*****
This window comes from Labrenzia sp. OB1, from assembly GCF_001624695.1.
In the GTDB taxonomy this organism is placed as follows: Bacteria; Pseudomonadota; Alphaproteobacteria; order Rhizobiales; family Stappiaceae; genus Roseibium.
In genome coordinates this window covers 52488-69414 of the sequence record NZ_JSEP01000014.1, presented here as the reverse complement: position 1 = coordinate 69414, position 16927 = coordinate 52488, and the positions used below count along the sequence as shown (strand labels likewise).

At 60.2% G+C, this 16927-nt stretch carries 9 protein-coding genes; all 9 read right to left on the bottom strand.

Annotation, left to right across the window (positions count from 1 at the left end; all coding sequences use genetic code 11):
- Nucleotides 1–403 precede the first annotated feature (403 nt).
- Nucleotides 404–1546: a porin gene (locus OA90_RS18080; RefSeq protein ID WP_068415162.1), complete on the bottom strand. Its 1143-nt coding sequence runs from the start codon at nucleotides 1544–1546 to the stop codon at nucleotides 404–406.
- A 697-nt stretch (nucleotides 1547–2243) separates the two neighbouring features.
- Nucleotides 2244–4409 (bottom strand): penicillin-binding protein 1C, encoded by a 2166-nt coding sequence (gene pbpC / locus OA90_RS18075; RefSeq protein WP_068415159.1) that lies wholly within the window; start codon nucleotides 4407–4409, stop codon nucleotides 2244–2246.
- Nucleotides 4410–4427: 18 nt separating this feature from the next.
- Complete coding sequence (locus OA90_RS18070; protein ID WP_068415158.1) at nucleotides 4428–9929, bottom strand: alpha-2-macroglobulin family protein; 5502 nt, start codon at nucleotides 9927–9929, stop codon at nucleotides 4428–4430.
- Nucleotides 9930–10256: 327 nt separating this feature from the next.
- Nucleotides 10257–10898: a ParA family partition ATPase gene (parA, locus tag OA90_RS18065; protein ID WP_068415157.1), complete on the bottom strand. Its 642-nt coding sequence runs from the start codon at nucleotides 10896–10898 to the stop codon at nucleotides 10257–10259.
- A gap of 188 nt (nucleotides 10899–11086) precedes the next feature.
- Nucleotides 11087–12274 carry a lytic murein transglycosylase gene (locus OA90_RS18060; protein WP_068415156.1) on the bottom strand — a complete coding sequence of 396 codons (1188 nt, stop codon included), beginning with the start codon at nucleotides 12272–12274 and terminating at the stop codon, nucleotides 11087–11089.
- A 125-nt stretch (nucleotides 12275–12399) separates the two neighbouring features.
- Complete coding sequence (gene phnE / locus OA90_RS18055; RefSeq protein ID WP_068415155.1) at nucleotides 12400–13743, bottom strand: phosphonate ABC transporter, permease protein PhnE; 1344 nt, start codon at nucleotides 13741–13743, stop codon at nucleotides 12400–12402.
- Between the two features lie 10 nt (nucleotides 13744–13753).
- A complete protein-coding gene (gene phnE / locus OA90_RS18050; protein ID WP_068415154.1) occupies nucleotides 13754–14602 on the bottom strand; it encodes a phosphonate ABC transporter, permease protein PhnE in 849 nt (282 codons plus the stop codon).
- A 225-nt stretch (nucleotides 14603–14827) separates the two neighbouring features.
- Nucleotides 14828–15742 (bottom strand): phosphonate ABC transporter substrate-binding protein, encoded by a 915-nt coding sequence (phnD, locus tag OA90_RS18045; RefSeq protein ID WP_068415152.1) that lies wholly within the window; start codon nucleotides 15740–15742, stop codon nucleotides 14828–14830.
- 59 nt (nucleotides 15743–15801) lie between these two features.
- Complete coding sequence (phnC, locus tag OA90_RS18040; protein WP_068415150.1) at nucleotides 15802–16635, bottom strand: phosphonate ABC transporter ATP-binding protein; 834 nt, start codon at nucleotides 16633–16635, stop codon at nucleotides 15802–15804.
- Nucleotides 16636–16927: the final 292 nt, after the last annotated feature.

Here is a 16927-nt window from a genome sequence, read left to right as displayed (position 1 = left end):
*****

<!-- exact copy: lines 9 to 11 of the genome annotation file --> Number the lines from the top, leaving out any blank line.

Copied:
- Nucleotides 2244–4409 (bottom strand): penicillin-binding protein 1C, encoded by a 2166-nt coding sequence (gene pbpC / locus OA90_RS18075; RefSeq protein WP_068415159.1) that lies wholly within the window; start codon nucleotides 4407–4409, stop codon nucleotides 2244–2246.
- Nucleotides 4410–4427: 18 nt separating this feature from the next.
- Complete coding sequence (locus OA90_RS18070; protein ID WP_068415158.1) at nucleotides 4428–9929, bottom strand: alpha-2-macroglobulin family protein; 5502 nt, start codon at nucleotides 9927–9929, stop codon at nucleotides 4428–4430.